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Unveiling the many faces of humanity

Unveiling the many faces of humanity

GJV Prasad

Saturday, September 30, is International Translation Day. The theme for this year is ‘Translation unveils the many faces of humanity.’ We begin to appreciate and understand other cultures and other points of view through translation, we also learn to perceive ourselves. While we see what other worlds have and what they lack, we do so with a renewed understanding of what we have and what we lack. Translations always bring in change, bring in something new to us, even unexpectedly.

While translation helps us appreciate other cultures and points of view, we also learn to perceive ourselves

Who should know this better than us Indians? Most Hindus have grown up on a diet of translations of the epics and Puranic stories. Most Indians would have heard or read parts of such translations. Each time an epic is translated, new elements are added to it, a few specific parts highlighted, a few characters gain more prominence than others. This happens even more so if the translation is into a different media like painting or music or cinema. The epic changes as it changes other traditions, cultures, and readers/listeners/viewers. We have our many ‘Ramayanas’ and ‘Mahabharatas’, both epics still giving rise to new translations and interpretations. Our heroes change demeanour, even character in our translations. What we choose to translate and how we translate shows who we are.

Thus, the many faces of humanity that are unveiled by translation includes ours as well. As we identify with, or distance ourselves from, specific translations — the story, the themes, the characters, the narrative style — our face is clearly visible in the mirror of judgment. But, isn’t it true of all writing and reading, not just of translations? Our world is brought into being in our languages, and our worldview is perhaps constrained and constructed by our language.

One of the ways in which we reveal ourselves is in the way we refer to others, in the way our use of language marginalises others and deems them unfit and unworthy of a place at the table. All of us know of the way we refer to people of other religions, other communities, and other castes. This is also clear in the way men refer to other genders in this patriarchal world of ours. These become denigrating terms, abuses, when men talk to each other, and definitely so when men and women use these when talking to or about the others. The terms perform societal oppression, which is why uttering some of these can lead to criminal prosecution.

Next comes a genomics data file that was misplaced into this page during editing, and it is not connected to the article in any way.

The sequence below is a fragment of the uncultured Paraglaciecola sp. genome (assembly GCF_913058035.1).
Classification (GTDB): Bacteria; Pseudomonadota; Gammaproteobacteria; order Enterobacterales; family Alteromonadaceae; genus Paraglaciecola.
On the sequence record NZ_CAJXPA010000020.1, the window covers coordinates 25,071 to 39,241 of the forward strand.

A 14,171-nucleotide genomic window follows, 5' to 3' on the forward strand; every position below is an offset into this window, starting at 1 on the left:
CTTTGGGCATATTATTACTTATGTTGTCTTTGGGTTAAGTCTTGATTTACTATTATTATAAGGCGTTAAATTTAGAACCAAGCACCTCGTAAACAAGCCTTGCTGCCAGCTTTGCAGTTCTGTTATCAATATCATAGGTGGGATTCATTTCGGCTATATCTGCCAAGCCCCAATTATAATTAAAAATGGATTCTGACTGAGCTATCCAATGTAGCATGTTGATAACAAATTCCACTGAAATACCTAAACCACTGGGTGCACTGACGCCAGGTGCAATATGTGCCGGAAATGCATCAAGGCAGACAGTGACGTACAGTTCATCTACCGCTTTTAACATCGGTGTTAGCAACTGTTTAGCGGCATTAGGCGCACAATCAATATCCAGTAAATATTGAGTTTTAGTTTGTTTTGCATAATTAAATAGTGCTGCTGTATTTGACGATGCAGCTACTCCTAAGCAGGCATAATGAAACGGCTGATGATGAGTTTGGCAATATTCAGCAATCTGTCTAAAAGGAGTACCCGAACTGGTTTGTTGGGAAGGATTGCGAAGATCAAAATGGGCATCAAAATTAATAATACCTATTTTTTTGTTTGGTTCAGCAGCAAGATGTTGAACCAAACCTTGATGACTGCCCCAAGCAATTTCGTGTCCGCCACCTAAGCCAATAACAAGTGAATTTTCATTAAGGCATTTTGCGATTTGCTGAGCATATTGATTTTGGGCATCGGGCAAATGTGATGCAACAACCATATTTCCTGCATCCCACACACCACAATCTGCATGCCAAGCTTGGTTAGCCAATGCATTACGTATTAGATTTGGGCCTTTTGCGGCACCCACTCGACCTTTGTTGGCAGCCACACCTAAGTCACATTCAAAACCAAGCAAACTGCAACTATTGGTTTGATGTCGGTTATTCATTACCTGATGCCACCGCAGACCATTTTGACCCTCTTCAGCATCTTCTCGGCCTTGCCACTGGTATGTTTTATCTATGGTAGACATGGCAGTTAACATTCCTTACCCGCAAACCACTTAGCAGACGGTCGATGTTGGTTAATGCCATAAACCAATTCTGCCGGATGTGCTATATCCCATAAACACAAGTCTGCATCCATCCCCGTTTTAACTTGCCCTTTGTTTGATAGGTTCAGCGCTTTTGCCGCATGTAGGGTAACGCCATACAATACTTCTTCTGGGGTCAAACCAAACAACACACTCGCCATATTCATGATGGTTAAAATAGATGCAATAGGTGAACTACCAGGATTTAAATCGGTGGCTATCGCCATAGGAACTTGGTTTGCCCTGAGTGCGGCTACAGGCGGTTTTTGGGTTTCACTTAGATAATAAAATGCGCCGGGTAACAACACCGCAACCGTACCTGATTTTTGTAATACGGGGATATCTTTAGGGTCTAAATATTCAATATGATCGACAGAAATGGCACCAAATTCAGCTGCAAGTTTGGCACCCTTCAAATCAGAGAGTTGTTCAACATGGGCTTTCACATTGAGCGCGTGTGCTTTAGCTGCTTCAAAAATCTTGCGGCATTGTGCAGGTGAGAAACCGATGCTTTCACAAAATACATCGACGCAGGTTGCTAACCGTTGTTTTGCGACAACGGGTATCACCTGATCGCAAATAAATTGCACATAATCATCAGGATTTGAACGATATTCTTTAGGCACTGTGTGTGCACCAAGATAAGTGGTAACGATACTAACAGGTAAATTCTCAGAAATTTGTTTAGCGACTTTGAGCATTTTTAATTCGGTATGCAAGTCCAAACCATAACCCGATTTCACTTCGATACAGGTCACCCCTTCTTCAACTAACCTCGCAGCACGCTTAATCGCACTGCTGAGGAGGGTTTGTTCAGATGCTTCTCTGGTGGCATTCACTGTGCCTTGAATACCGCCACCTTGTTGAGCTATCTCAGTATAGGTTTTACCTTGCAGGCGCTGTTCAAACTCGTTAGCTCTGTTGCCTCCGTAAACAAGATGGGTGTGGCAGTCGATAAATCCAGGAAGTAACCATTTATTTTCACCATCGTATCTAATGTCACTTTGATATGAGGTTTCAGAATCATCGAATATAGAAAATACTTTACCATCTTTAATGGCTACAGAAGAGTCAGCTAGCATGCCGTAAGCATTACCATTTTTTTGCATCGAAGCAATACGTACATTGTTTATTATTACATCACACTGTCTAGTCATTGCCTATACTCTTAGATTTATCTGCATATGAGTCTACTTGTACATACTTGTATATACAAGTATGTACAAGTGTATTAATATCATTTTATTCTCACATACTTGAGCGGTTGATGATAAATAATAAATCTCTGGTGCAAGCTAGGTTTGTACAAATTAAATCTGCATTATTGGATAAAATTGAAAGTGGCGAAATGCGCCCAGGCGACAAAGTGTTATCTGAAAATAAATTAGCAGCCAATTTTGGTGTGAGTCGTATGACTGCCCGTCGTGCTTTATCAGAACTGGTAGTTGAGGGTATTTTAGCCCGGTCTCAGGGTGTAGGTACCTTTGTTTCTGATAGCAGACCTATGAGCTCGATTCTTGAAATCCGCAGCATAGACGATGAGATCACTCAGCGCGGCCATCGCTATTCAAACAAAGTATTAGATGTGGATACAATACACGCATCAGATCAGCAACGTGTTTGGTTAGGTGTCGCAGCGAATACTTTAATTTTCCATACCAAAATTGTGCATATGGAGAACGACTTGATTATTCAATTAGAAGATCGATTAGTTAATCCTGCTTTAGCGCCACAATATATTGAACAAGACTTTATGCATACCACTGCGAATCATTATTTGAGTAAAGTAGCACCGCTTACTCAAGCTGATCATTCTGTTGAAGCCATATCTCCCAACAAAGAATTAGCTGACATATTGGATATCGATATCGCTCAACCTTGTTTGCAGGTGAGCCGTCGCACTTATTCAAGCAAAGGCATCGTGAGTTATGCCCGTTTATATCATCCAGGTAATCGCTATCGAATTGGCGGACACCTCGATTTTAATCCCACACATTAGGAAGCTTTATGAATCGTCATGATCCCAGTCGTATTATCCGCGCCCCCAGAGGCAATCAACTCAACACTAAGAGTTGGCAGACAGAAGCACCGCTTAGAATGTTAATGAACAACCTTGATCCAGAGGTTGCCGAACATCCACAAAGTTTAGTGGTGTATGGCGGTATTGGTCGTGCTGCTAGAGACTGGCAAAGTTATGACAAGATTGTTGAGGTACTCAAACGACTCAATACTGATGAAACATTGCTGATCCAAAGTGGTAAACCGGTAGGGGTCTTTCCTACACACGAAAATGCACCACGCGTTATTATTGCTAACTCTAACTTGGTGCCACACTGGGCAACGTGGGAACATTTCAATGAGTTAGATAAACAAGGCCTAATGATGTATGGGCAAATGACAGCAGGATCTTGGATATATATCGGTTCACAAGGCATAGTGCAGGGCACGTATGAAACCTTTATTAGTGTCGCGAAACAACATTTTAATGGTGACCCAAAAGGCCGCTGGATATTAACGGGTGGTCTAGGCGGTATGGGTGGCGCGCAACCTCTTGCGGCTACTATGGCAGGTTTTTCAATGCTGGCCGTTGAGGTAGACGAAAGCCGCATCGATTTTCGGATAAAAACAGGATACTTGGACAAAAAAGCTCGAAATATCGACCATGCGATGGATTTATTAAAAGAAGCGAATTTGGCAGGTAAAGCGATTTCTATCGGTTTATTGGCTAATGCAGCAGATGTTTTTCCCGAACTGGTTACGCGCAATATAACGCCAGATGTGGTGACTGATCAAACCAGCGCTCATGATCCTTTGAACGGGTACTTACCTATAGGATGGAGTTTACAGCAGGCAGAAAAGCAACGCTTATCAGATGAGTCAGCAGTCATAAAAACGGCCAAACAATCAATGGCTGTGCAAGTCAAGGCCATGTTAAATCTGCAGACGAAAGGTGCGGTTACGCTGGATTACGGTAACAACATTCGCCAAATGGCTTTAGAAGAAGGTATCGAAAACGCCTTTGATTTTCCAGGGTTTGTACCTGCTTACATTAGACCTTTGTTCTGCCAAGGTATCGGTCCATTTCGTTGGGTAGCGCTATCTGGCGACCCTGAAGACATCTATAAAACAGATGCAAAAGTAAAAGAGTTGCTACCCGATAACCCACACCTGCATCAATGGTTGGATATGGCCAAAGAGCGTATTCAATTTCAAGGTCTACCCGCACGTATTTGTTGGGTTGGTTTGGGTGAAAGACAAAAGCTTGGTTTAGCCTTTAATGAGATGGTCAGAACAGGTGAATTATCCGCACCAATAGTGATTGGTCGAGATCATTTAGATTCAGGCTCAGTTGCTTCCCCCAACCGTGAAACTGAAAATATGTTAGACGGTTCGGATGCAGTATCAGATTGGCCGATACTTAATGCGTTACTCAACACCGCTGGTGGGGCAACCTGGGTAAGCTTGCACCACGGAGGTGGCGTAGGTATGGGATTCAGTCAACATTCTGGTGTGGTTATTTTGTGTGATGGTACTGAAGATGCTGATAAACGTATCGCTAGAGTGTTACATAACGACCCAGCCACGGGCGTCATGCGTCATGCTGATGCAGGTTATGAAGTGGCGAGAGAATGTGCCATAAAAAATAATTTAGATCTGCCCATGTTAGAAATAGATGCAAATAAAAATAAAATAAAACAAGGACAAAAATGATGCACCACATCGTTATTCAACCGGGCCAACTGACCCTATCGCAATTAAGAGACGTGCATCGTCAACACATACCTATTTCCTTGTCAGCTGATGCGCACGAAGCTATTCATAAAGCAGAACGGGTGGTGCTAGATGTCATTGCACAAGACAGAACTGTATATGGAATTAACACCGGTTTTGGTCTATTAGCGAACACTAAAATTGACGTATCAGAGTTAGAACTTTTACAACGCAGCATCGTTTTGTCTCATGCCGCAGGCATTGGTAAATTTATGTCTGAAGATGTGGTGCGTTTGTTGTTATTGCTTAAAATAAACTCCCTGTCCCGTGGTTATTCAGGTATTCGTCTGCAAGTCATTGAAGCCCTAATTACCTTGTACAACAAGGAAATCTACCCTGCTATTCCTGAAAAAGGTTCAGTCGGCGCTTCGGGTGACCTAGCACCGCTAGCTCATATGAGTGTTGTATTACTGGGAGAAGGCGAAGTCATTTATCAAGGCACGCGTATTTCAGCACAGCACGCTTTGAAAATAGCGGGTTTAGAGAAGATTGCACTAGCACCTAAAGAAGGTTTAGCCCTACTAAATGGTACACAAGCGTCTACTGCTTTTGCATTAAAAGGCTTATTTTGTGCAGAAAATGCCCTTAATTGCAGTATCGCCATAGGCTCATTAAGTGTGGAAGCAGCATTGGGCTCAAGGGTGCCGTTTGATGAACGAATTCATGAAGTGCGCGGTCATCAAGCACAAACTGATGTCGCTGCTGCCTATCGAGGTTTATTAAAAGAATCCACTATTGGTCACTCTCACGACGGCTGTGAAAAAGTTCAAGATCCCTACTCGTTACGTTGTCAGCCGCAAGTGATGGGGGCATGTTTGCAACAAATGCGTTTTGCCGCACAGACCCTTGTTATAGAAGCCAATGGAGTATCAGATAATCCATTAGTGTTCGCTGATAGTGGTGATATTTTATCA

But how about the way in which we talk about disabilities, about persons with disability? From idiomatic phrases in our various languages that use disability, mark and mock them, to terms which use disability to denigrate others. Our languages use equivalents for lame, blind, deaf, lunatic, etc, to characterise people and abuse them. We label and erase from our view persons with disability, and instead use these terms to ridicule ‘normal’ people. It is only when we translate from our languages that we pay attention to our own character, our own easy acceptance of these terms, our own skills of erasure. It is only when we translate that we realise that some of our favourite stories and novels have characters who are disabled, whose disability is often used to highlight or show a flaw in character, or that they have characters whose disability is only used to describe them.

Even our well-meaning efforts help to marginalise the disabled, to deny them their rights as human beings, as citizens of our country. To call them differently abled is to say they should look past their disability and not ask for support from the community or state to help them work with their disability. To call them ‘Divyang’ is to state that theirs is a God-given body (with all its implications).

International Translation Day marks the Feast Day of St Jerome, a priest who translated the Greek Bible into Latin. His thoughts about translation strategies are foundational to Translation Studies. The day is thus an occasion to think of what translations can accomplish and how we must encourage more and more translations. Translation makes us realise that society needs to change, for we cannot like many of the faces of humanity, including ours. We need to translate ourselves for the better.

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